The batch export of Daniel’s XL Toolbox enables you to export all charts or other graphical objects either on a single spreadsheet or all charts contained in an entire workbook in an automated process.
With batch export, you can generate files in screen resolution as well as print resolution (including CMYK color), or export as Windows® enhanced metafile (EMF). The Toolbox offers various ways to generate file names, including scanning for figure labels.
Using the batch export function
Step 1: Determine the scope
First, indicate whether you want to export graphics from the current worksheet or the entire workbook. You can choose to export only charts (diagrams) or all graphics. This enables you to group several charts, or combine shapes such as arrows and boxes and export them too.
Step 2: Composing the file names
You can have file names generated in a number of ways.
- Use internal names takes the names that Excel uses internally for charts and shapes. These names are generic and it may be difficult to identify exported files by their name.
Manufacture from chart captions naturally works only with charts; file names for other graphical objects will be generated from their internal names. When this option is selected, you can choose to have the name of the current worksheet included in the file name. You can optionally enter a delimiter and use only the text before or after the delimiter for the file name.
If you have a chart with a caption
My Experiment: Final Analysisand ask the Toolbox to only use the part of the caption after the colon, the resulting file name will be
Final Analysis. It is not necessary to add a space to the delimiter, as whitespace before and after the extracted text will be stripped.
Attempt to detect embedded labels makes use of Excel’s ability to embed text boxes into charts. To embed a text box into a chart, select the chart first, then insert the text box in the usual way. When you subsequently move the chart, you will notice that the text box moves with it. This happens because by selecting the chart before inserting the text box, you embedded the text box in the chart. To have the Toolbox use the text found in embedded text boxes as figure labels for the file name, make sure that you have a consistent way of labeling your charts with embedded text boxes. Thus, you could write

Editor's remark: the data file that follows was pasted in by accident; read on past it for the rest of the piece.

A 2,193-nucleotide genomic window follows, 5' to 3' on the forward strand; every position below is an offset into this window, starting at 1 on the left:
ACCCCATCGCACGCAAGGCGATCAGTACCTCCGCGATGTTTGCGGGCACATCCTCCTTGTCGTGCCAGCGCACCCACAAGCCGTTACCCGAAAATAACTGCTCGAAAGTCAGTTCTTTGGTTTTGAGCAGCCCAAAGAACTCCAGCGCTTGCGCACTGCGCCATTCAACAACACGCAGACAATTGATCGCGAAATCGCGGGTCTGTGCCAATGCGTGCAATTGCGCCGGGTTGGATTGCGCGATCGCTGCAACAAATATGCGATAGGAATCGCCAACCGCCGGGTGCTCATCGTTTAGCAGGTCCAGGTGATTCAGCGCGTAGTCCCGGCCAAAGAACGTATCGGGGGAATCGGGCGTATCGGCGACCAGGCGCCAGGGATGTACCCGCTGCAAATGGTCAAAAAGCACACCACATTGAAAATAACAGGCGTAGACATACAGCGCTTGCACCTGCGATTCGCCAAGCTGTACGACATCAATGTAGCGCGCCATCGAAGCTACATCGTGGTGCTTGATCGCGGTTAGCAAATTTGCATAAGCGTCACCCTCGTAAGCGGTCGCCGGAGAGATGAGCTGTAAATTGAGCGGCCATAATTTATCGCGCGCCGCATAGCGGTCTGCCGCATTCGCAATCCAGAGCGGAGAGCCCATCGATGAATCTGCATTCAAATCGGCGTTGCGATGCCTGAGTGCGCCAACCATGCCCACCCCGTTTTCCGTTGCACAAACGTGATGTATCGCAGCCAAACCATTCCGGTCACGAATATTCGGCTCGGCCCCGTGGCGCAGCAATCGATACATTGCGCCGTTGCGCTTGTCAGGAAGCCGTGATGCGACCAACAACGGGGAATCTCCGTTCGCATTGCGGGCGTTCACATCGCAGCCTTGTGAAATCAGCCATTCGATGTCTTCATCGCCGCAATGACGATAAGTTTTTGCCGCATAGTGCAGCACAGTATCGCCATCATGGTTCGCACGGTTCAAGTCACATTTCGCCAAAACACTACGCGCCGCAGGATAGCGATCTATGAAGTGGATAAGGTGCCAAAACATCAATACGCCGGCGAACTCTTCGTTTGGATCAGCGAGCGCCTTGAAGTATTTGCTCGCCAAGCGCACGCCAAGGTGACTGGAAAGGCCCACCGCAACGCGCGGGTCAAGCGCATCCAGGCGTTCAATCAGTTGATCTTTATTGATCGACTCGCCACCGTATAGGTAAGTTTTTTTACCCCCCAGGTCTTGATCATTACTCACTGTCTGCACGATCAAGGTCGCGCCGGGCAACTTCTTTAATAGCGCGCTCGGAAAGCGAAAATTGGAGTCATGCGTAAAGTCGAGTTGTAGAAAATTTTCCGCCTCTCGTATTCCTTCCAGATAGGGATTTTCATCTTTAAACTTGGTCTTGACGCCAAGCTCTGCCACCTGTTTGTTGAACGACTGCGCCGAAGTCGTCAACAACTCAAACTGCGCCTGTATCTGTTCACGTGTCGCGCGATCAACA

During Batch Export, you must indicate the general pattern of your labels. You can use common wildcard characters to make the pattern match your labels. The default
*)will match labels such as
B), and so on. To match labels in the form
Figure 1, use the pattern
Figure ?(where the question mark matches a single character).
The XL Toolbox strips common punctuation marks off your label, and then uses the remaining text for the file name.
Note that label detection only works with charts. It does not work with other graphical objects, including grouped shapes or groups that contain a chart along with other objects.
The prefix and suffix options are almost self-explanatory. The input boxes have a
WBbutton next to them; when clicked, it will insert the name of the current workbook as prefix or suffix.
Step 3: Setting destination folder and file type
In the last step before starting the export process, indicate the output folder for your files. If you click Remember, the folder will be reused the next time you use the batch export function. A click on Workbook folder will put the current workbook’s folder into the text box. Click on the ellipsis (…) to choose a folder or create a new folder.
You may choose between screen resolution and print resolution for your files. The quality of the files exported at screen resolution can be improved by using the popular image viewer IrfanView – read more on the chart export preferences page.
With print resolution, you have options similar to the ones for the single chart export function, with the exception of changing the chart size. Color management settings can be adjusted in the Preferences.